Monday, December 10, 2012

The Wind Wakes the Child

A runty young four-point buck, all alone, browses the ground under the fruit trees for anything left over by early December. A pile of cardboard and detritus burns orange and smoke from a barrel. A plug of volcanic lava cone shoulders a new scrim of snow, through which you can still glimpse time moving in pantomime whenever the darkness shines.

One family (one mother, one father, one daughter) play one more game of letters, tiles scattered around the dining table, strategies and scribbled drawings on scrap paper interrupted by small squabbles over who will play outside, who will play inside, and who is willing to collect the balloons. One low morning glare of white-gold desert light flares on their faces, one by one, to paint them all as angels around their tabletop Christmas tree.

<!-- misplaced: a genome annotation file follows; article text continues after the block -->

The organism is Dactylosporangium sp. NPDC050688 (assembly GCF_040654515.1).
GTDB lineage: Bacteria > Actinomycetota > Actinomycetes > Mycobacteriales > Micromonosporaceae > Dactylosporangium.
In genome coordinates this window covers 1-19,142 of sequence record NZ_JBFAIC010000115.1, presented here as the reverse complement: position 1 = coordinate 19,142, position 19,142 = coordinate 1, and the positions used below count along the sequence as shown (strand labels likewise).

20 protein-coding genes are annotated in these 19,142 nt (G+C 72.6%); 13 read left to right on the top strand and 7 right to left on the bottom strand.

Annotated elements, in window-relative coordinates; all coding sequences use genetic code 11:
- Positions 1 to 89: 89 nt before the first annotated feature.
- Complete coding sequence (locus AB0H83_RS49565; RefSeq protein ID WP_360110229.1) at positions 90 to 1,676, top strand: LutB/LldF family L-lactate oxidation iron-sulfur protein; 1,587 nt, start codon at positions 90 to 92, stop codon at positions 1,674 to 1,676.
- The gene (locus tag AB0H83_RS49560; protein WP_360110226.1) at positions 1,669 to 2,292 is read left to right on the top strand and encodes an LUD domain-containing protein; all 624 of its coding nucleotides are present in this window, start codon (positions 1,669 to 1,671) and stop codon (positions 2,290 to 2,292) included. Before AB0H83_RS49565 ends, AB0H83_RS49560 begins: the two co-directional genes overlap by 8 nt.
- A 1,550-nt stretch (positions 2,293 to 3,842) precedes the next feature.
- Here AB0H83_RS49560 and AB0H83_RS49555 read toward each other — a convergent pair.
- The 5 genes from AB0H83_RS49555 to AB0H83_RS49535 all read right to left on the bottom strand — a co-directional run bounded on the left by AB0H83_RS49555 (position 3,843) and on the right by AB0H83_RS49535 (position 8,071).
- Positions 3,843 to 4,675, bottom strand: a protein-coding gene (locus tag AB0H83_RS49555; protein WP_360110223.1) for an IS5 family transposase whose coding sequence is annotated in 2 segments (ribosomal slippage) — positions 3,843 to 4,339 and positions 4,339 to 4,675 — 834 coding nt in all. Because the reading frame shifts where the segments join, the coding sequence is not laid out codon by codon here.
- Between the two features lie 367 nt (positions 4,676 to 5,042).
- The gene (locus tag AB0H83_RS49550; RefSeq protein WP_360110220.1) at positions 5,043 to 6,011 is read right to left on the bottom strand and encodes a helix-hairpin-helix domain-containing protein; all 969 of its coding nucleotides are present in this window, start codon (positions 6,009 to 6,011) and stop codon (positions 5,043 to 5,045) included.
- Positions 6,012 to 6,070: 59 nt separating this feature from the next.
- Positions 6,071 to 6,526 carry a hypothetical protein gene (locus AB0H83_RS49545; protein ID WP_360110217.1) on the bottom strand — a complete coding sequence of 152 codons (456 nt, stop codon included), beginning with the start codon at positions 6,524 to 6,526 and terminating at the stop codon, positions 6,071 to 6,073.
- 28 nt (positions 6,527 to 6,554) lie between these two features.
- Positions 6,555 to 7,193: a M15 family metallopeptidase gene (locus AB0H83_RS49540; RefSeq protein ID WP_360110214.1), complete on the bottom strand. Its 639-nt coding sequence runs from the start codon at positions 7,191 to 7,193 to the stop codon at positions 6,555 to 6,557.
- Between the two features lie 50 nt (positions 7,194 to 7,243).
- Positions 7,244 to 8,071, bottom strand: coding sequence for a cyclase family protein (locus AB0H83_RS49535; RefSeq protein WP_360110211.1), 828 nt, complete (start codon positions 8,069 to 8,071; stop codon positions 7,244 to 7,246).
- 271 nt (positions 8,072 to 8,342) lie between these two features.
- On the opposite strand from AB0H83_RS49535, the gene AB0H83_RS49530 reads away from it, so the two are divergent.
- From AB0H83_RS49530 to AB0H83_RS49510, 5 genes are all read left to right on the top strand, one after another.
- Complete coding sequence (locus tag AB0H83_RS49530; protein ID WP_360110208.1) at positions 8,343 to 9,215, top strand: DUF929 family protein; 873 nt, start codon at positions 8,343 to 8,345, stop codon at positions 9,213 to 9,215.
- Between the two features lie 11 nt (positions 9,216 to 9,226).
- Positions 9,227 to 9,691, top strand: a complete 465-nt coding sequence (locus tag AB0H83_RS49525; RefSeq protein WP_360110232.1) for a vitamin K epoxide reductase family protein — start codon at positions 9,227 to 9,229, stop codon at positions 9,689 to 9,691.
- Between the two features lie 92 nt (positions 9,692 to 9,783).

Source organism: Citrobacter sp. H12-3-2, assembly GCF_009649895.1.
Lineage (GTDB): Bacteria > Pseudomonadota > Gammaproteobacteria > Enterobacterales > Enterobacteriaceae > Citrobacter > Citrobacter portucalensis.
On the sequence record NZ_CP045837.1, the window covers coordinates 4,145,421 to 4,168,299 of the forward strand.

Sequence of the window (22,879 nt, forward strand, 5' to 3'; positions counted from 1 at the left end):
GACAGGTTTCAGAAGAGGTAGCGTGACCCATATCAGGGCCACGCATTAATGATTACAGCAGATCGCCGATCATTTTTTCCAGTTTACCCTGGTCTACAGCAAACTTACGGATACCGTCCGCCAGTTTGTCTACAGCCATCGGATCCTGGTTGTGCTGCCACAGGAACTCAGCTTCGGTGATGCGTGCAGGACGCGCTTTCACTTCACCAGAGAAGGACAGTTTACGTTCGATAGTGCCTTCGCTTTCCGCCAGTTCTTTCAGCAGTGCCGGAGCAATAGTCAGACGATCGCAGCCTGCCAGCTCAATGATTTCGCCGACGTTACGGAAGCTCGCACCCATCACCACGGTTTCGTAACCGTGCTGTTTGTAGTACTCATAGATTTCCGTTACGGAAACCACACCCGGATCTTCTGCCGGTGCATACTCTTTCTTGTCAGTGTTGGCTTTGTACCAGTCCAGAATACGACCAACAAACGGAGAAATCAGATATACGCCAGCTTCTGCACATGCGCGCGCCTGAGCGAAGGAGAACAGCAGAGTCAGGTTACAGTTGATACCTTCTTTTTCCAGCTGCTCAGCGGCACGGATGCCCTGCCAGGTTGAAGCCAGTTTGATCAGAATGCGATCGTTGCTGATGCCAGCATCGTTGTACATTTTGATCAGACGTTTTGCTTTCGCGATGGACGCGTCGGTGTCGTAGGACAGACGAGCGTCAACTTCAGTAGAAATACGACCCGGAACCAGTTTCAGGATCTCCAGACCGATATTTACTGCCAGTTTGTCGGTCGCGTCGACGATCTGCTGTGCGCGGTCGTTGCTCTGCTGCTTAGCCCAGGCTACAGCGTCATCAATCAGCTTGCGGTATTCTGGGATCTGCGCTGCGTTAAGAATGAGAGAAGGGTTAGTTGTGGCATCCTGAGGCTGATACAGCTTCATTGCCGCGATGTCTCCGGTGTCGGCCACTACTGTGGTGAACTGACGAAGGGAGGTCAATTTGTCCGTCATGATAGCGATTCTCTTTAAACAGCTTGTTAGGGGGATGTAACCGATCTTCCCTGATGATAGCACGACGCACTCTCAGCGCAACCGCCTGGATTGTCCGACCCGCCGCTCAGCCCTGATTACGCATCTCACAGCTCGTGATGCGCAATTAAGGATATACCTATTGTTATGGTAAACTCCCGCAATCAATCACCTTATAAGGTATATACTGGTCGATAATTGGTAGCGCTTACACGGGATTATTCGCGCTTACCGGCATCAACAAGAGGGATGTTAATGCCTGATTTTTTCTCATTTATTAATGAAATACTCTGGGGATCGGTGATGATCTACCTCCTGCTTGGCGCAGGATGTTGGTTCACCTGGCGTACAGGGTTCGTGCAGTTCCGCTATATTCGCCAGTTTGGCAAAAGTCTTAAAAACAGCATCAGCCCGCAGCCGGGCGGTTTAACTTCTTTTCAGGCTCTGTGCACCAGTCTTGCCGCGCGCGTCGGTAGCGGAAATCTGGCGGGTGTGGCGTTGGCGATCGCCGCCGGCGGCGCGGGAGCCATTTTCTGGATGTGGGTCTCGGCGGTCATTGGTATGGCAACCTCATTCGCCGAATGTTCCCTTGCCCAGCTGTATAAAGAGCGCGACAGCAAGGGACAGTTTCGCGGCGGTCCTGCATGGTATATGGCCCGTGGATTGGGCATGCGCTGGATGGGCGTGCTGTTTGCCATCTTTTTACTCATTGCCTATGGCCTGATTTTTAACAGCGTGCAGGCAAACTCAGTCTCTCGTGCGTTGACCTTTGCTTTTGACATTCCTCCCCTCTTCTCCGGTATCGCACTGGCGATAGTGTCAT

The fastest poet in the west fails to draw on the sun that shoots him a last glance from the cliffs until morning. The best intentions to be better prepared tomorrow forget that it's already today. Today is your birthday. The wind wakes the child.

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